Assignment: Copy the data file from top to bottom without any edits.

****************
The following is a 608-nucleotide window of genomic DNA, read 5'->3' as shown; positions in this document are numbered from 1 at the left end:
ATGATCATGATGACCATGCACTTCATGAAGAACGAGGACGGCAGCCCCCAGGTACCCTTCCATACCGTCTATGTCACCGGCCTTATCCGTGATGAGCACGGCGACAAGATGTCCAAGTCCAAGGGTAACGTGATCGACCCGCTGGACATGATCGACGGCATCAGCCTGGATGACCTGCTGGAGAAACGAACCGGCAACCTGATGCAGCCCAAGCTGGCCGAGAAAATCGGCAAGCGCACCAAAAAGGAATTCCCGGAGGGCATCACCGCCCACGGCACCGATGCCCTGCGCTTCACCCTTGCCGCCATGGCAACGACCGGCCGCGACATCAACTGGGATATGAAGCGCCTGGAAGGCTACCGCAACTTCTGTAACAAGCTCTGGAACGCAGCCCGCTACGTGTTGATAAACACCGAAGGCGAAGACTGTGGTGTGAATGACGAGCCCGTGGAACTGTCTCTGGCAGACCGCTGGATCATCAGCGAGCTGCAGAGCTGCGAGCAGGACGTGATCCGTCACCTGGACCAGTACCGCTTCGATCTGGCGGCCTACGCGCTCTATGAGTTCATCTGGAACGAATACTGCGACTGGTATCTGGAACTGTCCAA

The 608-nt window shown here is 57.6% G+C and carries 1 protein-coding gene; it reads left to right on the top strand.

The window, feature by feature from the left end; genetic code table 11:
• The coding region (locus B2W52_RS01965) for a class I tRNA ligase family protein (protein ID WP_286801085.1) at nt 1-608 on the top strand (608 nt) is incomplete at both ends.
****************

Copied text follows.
The following is a 608-nucleotide window of genomic DNA, read 5'->3' as shown; positions in this document are numbered from 1 at the left end:
ATGATCATGATGACCATGCACTTCATGAAGAACGAGGACGGCAGCCCCCAGGTACCCTTCCATACCGTCTATGTCACCGGCCTTATCCGTGATGAGCACGGCGACAAGATGTCCAAGTCCAAGGGTAACGTGATCGACCCGCTGGACATGATCGACGGCATCAGCCTGGATGACCTGCTGGAGAAACGAACCGGCAACCTGATGCAGCCCAAGCTGGCCGAGAAAATCGGCAAGCGCACCAAAAAGGAATTCCCGGAGGGCATCACCGCCCACGGCACCGATGCCCTGCGCTTCACCCTTGCCGCCATGGCAACGACCGGCCGCGACATCAACTGGGATATGAAGCGCCTGGAAGGCTACCGCAACTTCTGTAACAAGCTCTGGAACGCAGCCCGCTACGTGTTGATAAACACCGAAGGCGAAGACTGTGGTGTGAATGACGAGCCCGTGGAACTGTCTCTGGCAGACCGCTGGATCATCAGCGAGCTGCAGAGCTGCGAGCAGGACGTGATCCGTCACCTGGACCAGTACCGCTTCGATCTGGCGGCCTACGCGCTCTATGAGTTCATCTGGAACGAATACTGCGACTGGTATCTGGAACTGTCCAA

The 608-nt window shown here is 57.6% G+C and carries 1 protein-coding gene; it reads left to right on the top strand.

The window, feature by feature from the left end; genetic code table 11:
• The coding region (locus B2W52_RS01965) for a class I tRNA ligase family protein (protein ID WP_286801085.1) at nt 1-608 on the top strand (608 nt) is incomplete at both ends.